We’ve all heard the nightmarish teething horror stories. Some even call it the mombie apocalypse. (Just kidding, but you might feel like a zombie from the lack of sleep). Those silly new teeth can really be a pain for both you and your baby. Here are a few answers to commonly asked teething questions to help you as you start (or continue to deal with) these tricky times. 


How do I know my child is teething? What are the symptoms?


Teething can happen when your child is anywhere from 6 to 14 months old, and it is pretty easy to discover. Your baby might be up at all hours of the night, and they can be very, very grouchy. Luckily, the pain is usually mild enough that they can still be distracted by other things. It’s also common for your baby to chew, bite, suck, and drool on anything (so keep those unfriendly objects out of reach)! A very low-grade fever, loss of appetite, and a mouth rash are also common teething symptoms. Just be on the lookout for symptoms that are more severe, like diarrhea or severe pain--these can be signs of something else that is wrong, like sickness or an ear infection. 


What can I do to keep my child’s mouth healthy?


It’s important to keep babies’ mouths clean from the start. Taking your child to the dentist before they are 1 year old, brushing their teeth with tap water (which contains just enough fluoride for new teeth, and not too much as to cause brown spots), and making sure they don’t fall asleep with the sippy are all things to do to ensure good dental hygiene.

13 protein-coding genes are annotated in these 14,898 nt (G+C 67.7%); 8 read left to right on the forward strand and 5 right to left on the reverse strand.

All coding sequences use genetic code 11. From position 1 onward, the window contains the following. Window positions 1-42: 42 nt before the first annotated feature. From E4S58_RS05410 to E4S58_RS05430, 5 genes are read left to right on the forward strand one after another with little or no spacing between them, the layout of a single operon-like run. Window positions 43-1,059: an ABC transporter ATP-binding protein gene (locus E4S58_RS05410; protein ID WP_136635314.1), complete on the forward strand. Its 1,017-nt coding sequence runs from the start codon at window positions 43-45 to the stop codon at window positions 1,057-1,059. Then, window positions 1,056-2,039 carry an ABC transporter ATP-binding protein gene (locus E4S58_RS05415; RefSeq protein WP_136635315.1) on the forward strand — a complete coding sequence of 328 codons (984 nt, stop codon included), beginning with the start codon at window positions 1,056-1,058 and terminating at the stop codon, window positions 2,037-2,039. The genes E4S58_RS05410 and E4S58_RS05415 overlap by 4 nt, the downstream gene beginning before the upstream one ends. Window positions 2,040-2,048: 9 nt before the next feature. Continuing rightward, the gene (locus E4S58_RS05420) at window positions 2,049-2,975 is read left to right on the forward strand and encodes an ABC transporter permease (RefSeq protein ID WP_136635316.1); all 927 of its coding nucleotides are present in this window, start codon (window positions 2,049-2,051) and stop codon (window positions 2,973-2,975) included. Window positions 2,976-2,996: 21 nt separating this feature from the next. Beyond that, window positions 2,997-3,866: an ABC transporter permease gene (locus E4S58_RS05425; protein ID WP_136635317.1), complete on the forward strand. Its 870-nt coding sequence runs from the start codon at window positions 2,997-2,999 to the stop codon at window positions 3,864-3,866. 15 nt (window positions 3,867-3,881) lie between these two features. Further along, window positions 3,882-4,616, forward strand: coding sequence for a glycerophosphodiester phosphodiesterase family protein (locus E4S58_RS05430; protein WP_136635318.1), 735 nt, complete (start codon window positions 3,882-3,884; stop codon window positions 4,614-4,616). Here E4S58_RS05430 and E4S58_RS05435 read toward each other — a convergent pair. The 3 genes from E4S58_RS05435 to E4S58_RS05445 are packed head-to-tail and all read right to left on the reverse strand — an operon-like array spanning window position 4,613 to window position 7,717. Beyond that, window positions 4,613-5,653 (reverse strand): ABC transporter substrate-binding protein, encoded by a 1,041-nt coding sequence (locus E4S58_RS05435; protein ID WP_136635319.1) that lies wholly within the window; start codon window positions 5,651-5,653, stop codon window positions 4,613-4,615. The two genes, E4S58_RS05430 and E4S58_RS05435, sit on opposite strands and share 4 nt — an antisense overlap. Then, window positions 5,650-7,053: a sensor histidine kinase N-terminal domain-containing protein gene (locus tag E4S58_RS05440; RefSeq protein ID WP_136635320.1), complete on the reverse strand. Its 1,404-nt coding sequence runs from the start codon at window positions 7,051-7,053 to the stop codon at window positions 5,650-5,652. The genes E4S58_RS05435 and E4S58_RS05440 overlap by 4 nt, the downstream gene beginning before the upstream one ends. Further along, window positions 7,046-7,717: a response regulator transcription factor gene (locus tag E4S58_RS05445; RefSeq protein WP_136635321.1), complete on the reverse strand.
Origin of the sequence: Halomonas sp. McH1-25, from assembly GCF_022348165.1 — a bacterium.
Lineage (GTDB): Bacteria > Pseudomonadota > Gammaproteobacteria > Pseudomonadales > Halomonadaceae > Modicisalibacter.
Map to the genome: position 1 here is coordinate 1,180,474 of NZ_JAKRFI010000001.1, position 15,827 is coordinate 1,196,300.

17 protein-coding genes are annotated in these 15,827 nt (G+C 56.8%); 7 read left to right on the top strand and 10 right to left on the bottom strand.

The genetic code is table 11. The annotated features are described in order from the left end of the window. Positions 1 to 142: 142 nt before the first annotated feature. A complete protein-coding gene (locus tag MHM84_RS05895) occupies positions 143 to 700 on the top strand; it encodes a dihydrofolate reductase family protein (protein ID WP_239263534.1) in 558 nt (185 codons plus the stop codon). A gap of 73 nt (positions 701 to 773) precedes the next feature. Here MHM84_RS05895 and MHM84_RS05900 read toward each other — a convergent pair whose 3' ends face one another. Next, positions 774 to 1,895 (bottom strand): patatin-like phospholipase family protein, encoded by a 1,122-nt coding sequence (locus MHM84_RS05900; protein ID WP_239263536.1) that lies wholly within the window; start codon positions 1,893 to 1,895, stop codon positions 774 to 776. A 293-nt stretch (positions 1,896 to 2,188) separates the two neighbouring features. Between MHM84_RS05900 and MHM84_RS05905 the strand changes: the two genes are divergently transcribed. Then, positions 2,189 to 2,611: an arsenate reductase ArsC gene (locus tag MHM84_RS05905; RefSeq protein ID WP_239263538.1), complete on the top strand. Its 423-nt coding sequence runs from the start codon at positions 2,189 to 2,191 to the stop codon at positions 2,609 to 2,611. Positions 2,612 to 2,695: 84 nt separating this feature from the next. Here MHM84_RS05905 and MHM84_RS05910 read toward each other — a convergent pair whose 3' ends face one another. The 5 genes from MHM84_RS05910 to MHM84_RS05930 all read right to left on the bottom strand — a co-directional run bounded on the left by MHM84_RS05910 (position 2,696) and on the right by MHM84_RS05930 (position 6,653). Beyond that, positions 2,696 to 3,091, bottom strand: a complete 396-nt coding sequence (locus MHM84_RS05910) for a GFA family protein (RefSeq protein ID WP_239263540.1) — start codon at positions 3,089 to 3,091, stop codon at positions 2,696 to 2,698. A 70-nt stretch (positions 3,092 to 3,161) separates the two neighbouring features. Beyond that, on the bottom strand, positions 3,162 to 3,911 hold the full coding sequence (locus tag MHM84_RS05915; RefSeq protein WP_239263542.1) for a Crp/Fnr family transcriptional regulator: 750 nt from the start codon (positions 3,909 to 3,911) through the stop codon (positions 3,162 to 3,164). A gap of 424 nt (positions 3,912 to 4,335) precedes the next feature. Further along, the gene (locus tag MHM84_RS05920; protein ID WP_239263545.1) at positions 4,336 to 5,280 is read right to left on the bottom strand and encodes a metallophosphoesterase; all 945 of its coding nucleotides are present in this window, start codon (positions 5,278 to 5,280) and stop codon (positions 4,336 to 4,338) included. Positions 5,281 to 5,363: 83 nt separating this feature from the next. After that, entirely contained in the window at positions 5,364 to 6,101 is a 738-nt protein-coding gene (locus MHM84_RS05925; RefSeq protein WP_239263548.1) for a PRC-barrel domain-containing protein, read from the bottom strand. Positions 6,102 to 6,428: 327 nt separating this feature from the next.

What things should I avoid?


The FDA does not recommend teething gels or homeopathic teething tablets. These things can be harmful to your baby, and will not be the most beneficial product to ease their pain. Additionally, any oral products containing benzocaine should be avoided like the plague. They can cause blood conditions and the belladonna found in teething tablets can cause responses that are “unpredictable and [put] them at unnecessary risk” (Janet Woodcock, M.D., director of the FDA’s Center for Drug Evaluation and Research). 


What can I do to help my baby?


The American Pediatric Association recommends “cold items because the cold acts as an anesthetic for the gums.” So chilled applesauce, frozen juice, anything of the sort has been mom tested and approved. Another product that has been found to help (also mom tested and approved) is the Nippii pacifier, which keeps those gums nice and chilled while remaining soft enough for them to chomp down on without damaging their teeth. 


Why are baby teeth important?


Baby teeth allow your baby to smile, talk, and eat--and, aren’t they so cute?! And as they get older, these baby teeth save places for the permanent teeth that will eventually come. So when dealing with the anger and slobber, just remember that it’s all worth it! (and that it *hopefully* will be over soon).

 

 

 

 

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